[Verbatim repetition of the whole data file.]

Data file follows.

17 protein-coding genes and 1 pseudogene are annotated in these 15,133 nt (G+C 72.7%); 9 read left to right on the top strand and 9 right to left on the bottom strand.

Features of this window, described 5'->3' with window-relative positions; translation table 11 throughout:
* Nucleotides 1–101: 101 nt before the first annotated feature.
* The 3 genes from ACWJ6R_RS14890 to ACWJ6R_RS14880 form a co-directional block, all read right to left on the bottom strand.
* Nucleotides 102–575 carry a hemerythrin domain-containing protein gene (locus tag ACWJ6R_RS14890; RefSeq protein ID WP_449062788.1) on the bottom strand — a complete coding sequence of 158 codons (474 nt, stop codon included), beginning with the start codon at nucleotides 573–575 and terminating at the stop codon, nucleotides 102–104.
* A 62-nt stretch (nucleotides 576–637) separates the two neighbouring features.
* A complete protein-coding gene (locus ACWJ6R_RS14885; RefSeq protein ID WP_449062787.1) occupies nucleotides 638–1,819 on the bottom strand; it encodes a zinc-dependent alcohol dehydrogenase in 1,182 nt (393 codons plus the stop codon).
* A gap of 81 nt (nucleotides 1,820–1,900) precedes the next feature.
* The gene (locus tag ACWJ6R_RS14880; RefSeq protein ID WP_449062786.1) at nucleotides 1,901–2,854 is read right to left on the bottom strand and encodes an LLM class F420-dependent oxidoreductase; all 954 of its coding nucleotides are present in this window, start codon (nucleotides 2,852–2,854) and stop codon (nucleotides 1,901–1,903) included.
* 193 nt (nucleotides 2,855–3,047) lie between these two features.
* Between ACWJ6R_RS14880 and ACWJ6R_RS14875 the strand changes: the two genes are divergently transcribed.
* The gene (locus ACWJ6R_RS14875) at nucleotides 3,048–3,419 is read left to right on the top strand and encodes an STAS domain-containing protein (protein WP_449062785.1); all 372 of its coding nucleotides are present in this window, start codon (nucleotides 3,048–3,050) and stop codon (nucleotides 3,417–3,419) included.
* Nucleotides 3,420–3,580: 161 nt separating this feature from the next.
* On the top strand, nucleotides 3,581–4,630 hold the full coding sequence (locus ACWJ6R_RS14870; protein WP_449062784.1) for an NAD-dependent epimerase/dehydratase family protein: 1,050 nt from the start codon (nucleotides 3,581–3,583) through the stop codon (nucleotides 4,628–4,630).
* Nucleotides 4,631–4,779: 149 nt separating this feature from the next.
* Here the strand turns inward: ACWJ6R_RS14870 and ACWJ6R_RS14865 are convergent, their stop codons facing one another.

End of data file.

17 protein-coding genes and 1 pseudogene are annotated in these 15,133 nt (G+C 72.7%); 9 read left to right on the top strand and 9 right to left on the bottom strand.

Features of this window, described 5'->3' with window-relative positions; translation table 11 throughout:
* Nucleotides 1–101: 101 nt before the first annotated feature.
* The 3 genes from ACWJ6R_RS14890 to ACWJ6R_RS14880 form a co-directional block, all read right to left on the bottom strand.
* Nucleotides 102–575 carry a hemerythrin domain-containing protein gene (locus tag ACWJ6R_RS14890; RefSeq protein ID WP_449062788.1) on the bottom strand — a complete coding sequence of 158 codons (474 nt, stop codon included), beginning with the start codon at nucleotides 573–575 and terminating at the stop codon, nucleotides 102–104.
* A 62-nt stretch (nucleotides 576–637) separates the two neighbouring features.
* A complete protein-coding gene (locus ACWJ6R_RS14885; RefSeq protein ID WP_449062787.1) occupies nucleotides 638–1,819 on the bottom strand; it encodes a zinc-dependent alcohol dehydrogenase in 1,182 nt (393 codons plus the stop codon).
* A gap of 81 nt (nucleotides 1,820–1,900) precedes the next feature.
* The gene (locus tag ACWJ6R_RS14880; RefSeq protein ID WP_449062786.1) at nucleotides 1,901–2,854 is read right to left on the bottom strand and encodes an LLM class F420-dependent oxidoreductase; all 954 of its coding nucleotides are present in this window, start codon (nucleotides 2,852–2,854) and stop codon (nucleotides 1,901–1,903) included.
* 193 nt (nucleotides 2,855–3,047) lie between these two features.
* Between ACWJ6R_RS14880 and ACWJ6R_RS14875 the strand changes: the two genes are divergently transcribed.
* The gene (locus ACWJ6R_RS14875) at nucleotides 3,048–3,419 is read left to right on the top strand and encodes an STAS domain-containing protein (protein WP_449062785.1); all 372 of its coding nucleotides are present in this window, start codon (nucleotides 3,048–3,050) and stop codon (nucleotides 3,417–3,419) included.
* Nucleotides 3,420–3,580: 161 nt separating this feature from the next.
* On the top strand, nucleotides 3,581–4,630 hold the full coding sequence (locus ACWJ6R_RS14870; protein WP_449062784.1) for an NAD-dependent epimerase/dehydratase family protein: 1,050 nt from the start codon (nucleotides 3,581–3,583) through the stop codon (nucleotides 4,628–4,630).
* Nucleotides 4,631–4,779: 149 nt separating this feature from the next.
* Here the strand turns inward: ACWJ6R_RS14870 and ACWJ6R_RS14865 are convergent, their stop codons facing one another.